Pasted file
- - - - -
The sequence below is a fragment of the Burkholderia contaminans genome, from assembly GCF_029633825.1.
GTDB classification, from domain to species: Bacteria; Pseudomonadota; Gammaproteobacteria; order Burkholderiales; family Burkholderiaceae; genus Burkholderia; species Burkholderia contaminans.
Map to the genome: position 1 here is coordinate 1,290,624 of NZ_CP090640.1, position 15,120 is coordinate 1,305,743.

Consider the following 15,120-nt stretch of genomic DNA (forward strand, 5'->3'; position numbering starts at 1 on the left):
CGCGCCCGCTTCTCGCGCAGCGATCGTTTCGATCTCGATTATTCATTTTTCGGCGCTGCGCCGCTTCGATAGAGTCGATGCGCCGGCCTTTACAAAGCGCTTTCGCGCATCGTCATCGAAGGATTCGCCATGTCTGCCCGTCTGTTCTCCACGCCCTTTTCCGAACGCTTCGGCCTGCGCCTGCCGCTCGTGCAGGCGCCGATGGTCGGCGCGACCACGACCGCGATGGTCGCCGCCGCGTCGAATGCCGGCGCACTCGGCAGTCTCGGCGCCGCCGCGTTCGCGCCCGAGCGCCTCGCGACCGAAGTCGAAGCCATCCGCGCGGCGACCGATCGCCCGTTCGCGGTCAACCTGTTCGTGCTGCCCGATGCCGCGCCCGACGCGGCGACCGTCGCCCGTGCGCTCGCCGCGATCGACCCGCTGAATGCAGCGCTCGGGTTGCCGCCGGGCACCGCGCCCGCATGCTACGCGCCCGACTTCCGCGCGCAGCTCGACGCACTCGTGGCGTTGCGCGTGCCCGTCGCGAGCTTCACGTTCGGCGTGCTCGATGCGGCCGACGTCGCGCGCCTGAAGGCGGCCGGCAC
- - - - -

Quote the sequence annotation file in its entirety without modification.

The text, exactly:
The sequence below is a fragment of the Burkholderia contaminans genome, from assembly GCF_029633825.1.
GTDB classification, from domain to species: Bacteria; Pseudomonadota; Gammaproteobacteria; order Burkholderiales; family Burkholderiaceae; genus Burkholderia; species Burkholderia contaminans.
Map to the genome: position 1 here is coordinate 1,290,624 of NZ_CP090640.1, position 15,120 is coordinate 1,305,743.

Consider the following 15,120-nt stretch of genomic DNA (forward strand, 5'->3'; position numbering starts at 1 on the left):
CGCGCCCGCTTCTCGCGCAGCGATCGTTTCGATCTCGATTATTCATTTTTCGGCGCTGCGCCGCTTCGATAGAGTCGATGCGCCGGCCTTTACAAAGCGCTTTCGCGCATCGTCATCGAAGGATTCGCCATGTCTGCCCGTCTGTTCTCCACGCCCTTTTCCGAACGCTTCGGCCTGCGCCTGCCGCTCGTGCAGGCGCCGATGGTCGGCGCGACCACGACCGCGATGGTCGCCGCCGCGTCGAATGCCGGCGCACTCGGCAGTCTCGGCGCCGCCGCGTTCGCGCCCGAGCGCCTCGCGACCGAAGTCGAAGCCATCCGCGCGGCGACCGATCGCCCGTTCGCGGTCAACCTGTTCGTGCTGCCCGATGCCGCGCCCGACGCGGCGACCGTCGCCCGTGCGCTCGCCGCGATCGACCCGCTGAATGCAGCGCTCGGGTTGCCGCCGGGCACCGCGCCCGCATGCTACGCGCCCGACTTCCGCGCGCAGCTCGACGCACTCGTGGCGTTGCGCGTGCCCGTCGCGAGCTTCACGTTCGGCGTGCTCGATGCGGCCGACGTCGCGCGCCTGAAGGCGGCCGGCAC